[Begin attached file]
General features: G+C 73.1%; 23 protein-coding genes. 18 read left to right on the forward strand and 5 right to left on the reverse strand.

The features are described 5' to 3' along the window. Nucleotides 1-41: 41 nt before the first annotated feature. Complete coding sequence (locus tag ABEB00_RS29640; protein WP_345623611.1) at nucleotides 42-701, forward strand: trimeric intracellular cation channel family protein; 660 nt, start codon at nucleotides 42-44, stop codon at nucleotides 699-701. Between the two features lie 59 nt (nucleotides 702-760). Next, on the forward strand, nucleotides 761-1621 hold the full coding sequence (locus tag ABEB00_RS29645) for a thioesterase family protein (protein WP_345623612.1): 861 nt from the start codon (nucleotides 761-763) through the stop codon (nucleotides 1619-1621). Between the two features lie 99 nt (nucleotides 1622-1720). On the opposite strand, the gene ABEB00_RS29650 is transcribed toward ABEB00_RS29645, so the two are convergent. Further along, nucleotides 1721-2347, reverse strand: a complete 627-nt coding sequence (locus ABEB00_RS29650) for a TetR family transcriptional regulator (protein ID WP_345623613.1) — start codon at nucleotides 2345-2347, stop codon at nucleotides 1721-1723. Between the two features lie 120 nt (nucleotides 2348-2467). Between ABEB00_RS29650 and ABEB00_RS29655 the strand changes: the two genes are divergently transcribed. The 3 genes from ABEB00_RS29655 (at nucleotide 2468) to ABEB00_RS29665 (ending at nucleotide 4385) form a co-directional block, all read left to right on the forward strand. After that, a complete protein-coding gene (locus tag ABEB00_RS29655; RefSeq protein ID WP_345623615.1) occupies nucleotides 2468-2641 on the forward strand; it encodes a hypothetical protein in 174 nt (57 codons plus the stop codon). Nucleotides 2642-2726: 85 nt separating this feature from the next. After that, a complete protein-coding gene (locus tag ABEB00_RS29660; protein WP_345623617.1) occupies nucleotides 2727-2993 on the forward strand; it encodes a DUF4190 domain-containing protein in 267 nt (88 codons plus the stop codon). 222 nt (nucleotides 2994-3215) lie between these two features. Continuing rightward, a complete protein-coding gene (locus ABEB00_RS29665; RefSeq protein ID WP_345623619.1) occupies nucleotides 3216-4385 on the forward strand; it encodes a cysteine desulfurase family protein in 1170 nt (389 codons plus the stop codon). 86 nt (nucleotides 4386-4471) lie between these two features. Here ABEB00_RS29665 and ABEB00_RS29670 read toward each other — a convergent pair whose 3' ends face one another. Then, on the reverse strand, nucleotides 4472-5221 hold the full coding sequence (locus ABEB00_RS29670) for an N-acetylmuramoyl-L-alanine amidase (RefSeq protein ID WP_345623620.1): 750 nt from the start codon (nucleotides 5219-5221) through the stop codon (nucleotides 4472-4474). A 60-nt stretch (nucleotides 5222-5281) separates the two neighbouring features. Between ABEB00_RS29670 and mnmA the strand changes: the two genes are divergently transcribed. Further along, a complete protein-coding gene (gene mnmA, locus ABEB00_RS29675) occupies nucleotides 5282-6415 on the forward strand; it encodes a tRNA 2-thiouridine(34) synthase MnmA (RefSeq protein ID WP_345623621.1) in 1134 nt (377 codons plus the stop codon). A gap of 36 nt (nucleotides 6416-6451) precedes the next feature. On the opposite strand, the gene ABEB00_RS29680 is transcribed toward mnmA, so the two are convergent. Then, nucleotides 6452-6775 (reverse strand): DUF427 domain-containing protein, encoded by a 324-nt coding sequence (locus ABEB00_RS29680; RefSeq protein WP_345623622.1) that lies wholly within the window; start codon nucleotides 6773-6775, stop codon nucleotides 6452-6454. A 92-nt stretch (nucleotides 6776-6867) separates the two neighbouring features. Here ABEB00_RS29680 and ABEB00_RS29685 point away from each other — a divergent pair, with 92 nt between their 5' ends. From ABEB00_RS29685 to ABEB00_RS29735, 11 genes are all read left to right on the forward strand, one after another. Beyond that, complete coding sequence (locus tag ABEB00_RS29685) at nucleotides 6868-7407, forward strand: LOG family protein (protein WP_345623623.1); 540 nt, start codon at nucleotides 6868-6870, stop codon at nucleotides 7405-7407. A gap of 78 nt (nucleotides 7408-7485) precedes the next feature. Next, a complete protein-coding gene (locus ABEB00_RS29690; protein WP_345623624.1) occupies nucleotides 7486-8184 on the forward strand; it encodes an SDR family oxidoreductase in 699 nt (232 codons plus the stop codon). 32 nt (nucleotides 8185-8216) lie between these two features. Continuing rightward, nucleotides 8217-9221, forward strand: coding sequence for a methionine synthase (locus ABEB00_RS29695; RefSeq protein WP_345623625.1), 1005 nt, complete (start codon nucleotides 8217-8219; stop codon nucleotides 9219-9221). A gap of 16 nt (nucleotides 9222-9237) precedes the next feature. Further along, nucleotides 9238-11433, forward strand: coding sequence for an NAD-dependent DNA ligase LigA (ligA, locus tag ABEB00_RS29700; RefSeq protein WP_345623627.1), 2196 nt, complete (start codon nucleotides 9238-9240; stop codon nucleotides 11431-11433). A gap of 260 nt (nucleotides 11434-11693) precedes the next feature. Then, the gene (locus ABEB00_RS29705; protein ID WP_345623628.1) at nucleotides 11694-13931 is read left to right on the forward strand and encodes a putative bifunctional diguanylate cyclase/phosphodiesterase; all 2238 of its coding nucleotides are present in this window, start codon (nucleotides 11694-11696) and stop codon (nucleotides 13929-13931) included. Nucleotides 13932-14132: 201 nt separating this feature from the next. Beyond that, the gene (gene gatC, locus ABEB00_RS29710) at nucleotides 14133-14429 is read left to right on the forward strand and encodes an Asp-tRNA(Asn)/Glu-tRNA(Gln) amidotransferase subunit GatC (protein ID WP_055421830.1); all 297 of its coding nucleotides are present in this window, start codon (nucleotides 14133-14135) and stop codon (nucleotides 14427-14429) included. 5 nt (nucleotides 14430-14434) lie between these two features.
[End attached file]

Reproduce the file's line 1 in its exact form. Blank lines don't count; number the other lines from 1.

General features: G+C 73.1%; 23 protein-coding genes. 18 read left to right on the forward strand and 5 right to left on the reverse strand.